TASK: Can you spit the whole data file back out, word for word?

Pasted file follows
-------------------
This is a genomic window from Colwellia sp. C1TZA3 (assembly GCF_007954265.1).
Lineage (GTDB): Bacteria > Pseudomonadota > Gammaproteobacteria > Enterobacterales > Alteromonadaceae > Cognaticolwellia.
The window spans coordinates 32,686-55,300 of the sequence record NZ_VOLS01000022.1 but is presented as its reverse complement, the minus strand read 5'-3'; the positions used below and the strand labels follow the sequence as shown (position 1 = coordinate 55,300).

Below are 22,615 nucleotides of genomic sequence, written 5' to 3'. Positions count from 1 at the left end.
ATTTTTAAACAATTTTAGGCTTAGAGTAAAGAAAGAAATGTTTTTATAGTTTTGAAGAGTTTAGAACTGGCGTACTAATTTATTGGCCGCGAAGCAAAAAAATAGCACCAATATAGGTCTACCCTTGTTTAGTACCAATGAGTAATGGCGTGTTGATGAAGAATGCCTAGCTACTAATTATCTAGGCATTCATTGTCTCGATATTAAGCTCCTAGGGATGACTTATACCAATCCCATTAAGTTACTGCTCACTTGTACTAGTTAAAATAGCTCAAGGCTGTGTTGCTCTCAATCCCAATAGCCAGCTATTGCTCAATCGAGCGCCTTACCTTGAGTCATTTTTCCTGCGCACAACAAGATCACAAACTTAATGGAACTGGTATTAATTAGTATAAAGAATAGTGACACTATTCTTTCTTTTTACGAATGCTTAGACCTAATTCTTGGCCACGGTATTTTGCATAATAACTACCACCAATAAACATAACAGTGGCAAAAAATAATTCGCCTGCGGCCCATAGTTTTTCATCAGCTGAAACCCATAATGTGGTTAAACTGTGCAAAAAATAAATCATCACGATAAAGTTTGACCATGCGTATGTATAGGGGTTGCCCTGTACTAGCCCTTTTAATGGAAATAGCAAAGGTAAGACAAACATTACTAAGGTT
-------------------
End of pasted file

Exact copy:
This is a genomic window from Colwellia sp. C1TZA3 (assembly GCF_007954265.1).
Lineage (GTDB): Bacteria > Pseudomonadota > Gammaproteobacteria > Enterobacterales > Alteromonadaceae > Cognaticolwellia.
The window spans coordinates 32,686-55,300 of the sequence record NZ_VOLS01000022.1 but is presented as its reverse complement, the minus strand read 5'-3'; the positions used below and the strand labels follow the sequence as shown (position 1 = coordinate 55,300).

Below are 22,615 nucleotides of genomic sequence, written 5' to 3'. Positions count from 1 at the left end.
ATTTTTAAACAATTTTAGGCTTAGAGTAAAGAAAGAAATGTTTTTATAGTTTTGAAGAGTTTAGAACTGGCGTACTAATTTATTGGCCGCGAAGCAAAAAAATAGCACCAATATAGGTCTACCCTTGTTTAGTACCAATGAGTAATGGCGTGTTGATGAAGAATGCCTAGCTACTAATTATCTAGGCATTCATTGTCTCGATATTAAGCTCCTAGGGATGACTTATACCAATCCCATTAAGTTACTGCTCACTTGTACTAGTTAAAATAGCTCAAGGCTGTGTTGCTCTCAATCCCAATAGCCAGCTATTGCTCAATCGAGCGCCTTACCTTGAGTCATTTTTCCTGCGCACAACAAGATCACAAACTTAATGGAACTGGTATTAATTAGTATAAAGAATAGTGACACTATTCTTTCTTTTTACGAATGCTTAGACCTAATTCTTGGCCACGGTATTTTGCATAATAACTACCACCAATAAACATAACAGTGGCAAAAAATAATTCGCCTGCGGCCCATAGTTTTTCATCAGCTGAAACCCATAATGTGGTTAAACTGTGCAAAAAATAAATCATCACGATAAAGTTTGACCATGCGTATGTATAGGGGTTGCCCTGTACTAGCCCTTTTAATGGAAATAGCAAAGGTAAGACAAACATTACTAAGGTT